Legendary Dishes | Atriaux / Attriaux (pork, liver, garlic, onion meatballs)


Traditionally made in the home with a high liver content and gradually introduced to the general public via butchers’ shops the atriaux or attriaux is a variable feast, with countless versions that only have pork liver and pork meat in common.

According to the Swiss Culinary Heritage database entry for atriaux ‘there is virtually no standard’ for these iconic meatballs.

The Swiss Union of Master Butchers’ recipe includes sausage meat, liver, flour, garlic, mustard, egg, shallots, black pepper, coriander or parsley and marjoram, the liver content among Swiss butchers being no more than one fifth of the meat content.

There is also a huge difference between the attriaux made in France, in Haute Savoy and Savoy, and the atriaux made in Switzerland, in Neuchâtel, Vaud and the Jura.

They are regarded as specialities of the Chablais in Switzerland and of the Faucigny in France.

Of the combinations it might be said that with the wet mixture containing leek the content should include flour. With the dry mixture containing onion or shallot the content can include egg but not necessarily.

Garlic and mustard are options.

The researchers at Swiss Culinary Heritage found that flour, egg and mustard are never used together. ‘We can therefore find, for example, attriaux containing flour, egg and raw onion, but no mustard or garlic. There are others incorporating flour or egg, or mustard, or garlic, but no onion, leek and white wine.’

They found recipes with ginger, lovage and nutmeg, and that shallots replaced onion.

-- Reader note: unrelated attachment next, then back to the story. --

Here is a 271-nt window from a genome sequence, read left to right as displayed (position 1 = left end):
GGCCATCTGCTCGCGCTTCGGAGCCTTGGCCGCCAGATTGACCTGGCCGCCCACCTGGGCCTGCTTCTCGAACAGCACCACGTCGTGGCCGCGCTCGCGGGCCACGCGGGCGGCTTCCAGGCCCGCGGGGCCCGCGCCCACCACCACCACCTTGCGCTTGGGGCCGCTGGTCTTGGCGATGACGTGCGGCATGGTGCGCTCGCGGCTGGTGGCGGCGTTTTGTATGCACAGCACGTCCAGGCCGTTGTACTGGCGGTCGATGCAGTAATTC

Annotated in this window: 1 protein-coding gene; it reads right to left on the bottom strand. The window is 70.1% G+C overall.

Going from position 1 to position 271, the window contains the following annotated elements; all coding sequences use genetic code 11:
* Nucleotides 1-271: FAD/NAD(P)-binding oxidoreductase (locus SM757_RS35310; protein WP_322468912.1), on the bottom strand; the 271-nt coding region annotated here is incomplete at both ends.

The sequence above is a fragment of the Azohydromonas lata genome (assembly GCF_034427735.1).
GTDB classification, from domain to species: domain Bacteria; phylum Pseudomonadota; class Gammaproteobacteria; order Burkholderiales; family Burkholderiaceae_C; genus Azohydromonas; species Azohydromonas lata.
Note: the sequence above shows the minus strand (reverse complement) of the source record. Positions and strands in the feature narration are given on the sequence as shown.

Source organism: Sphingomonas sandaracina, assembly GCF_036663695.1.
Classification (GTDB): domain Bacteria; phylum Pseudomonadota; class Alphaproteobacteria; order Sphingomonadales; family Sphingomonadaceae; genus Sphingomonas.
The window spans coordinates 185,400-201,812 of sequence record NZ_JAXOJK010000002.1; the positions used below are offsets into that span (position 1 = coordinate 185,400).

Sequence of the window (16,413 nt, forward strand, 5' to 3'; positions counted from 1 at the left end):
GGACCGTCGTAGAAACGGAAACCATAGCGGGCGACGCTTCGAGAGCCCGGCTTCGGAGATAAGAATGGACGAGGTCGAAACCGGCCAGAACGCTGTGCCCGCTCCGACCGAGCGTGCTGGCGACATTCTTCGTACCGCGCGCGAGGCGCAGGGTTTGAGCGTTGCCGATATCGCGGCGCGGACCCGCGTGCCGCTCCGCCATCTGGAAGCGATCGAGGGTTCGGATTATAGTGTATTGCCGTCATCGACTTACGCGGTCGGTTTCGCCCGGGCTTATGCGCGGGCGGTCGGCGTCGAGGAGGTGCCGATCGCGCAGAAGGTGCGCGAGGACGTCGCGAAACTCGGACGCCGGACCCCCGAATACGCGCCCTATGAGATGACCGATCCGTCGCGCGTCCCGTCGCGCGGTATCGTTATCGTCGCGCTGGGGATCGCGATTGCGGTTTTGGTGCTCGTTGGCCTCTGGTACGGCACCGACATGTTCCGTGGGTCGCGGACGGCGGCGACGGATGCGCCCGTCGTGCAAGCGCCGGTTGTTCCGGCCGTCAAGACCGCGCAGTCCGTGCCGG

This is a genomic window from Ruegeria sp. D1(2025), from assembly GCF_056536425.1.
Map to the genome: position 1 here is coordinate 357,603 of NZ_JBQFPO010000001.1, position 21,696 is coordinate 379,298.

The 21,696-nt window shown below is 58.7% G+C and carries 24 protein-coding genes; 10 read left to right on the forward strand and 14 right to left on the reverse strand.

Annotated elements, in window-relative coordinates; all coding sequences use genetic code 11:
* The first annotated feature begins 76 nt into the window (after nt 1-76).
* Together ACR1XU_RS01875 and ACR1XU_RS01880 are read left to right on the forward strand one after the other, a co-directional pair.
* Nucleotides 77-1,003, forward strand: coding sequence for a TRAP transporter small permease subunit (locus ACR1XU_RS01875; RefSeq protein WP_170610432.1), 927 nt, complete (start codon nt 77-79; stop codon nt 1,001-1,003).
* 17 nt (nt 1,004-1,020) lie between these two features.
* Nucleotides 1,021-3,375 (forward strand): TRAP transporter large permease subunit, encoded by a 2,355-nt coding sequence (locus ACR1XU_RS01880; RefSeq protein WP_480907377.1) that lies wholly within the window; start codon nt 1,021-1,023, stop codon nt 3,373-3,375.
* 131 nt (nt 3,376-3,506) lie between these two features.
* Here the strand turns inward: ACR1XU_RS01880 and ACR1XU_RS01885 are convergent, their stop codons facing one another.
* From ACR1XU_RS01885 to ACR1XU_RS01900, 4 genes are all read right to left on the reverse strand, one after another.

In France the tradition has liver and offal (heart, kidney, lung) whereas in Switzerland the tradition is liver only, with the content variable in both countries, as high as 70% in Savoy and as low as 5% in Neuchâtel.

The sausage school in Spiez in Switzerland have a variant that is a sausage rather than a meatball, with a mixture of pork and veal sausage meat.

Generally these meatballs or sausages are wrapped in pork caul.

The cooking method is also variable.

This is our version, a little wetter than most.

  • 700 g pork shoulder, minced
  • 300 g pork liver, minced
  • 100 g cured ham, diced
  • 100 g leek, thin sliced
  • 45 g white wheat flour + extra for handling
  • 35 ml water
  • 2 garlic cloves, mashed
  • 10 g mustard powder
  • 1 tsp black pepper
  • 1 tsp salt
  • 3 sprigs marjoram, chopped small
  • Dried lovage
  • Pork caul (optional)
  • Water for cooking
  • Vegetable oil for frying
  • Paper towels for drying

Blend the leeks with the water, add the dried lovage, a pinch or a couple of teaspoons, and the mustard powder.

Combine the minces with the ham, knead to mix the ingredients. Add the garlic, marjoram and seasonings, then work in the leek mixture with three tablespoons of flour.

Rest the mixture in the refrigerator for 8 hours.

With floured hands and some flour on a clean work surface, spoon a large dollop of the mixture onto the flour, and with the palm of the hand shape into rolls.

For authenticity and to add a little flavour wrap each ball in pork caul.

Place water in a large deep frying pan, about half-way up, heat.

This amount will make about 16 meatballs, and we recommend they are cooked in two batches.

Place the meatballs in the hot water, begin to simmer. After a minute use a knife to free the meatballs from the bottom of the pan. Cover and simmer for 10 minutes.

Heat oil in a separate frying pan.

Place the cooked meatballs on paper towels to remove the moisture.

Fry the meatballs turning several times until they are browned.

Serve with fried or mashed potatoes, and with a salad.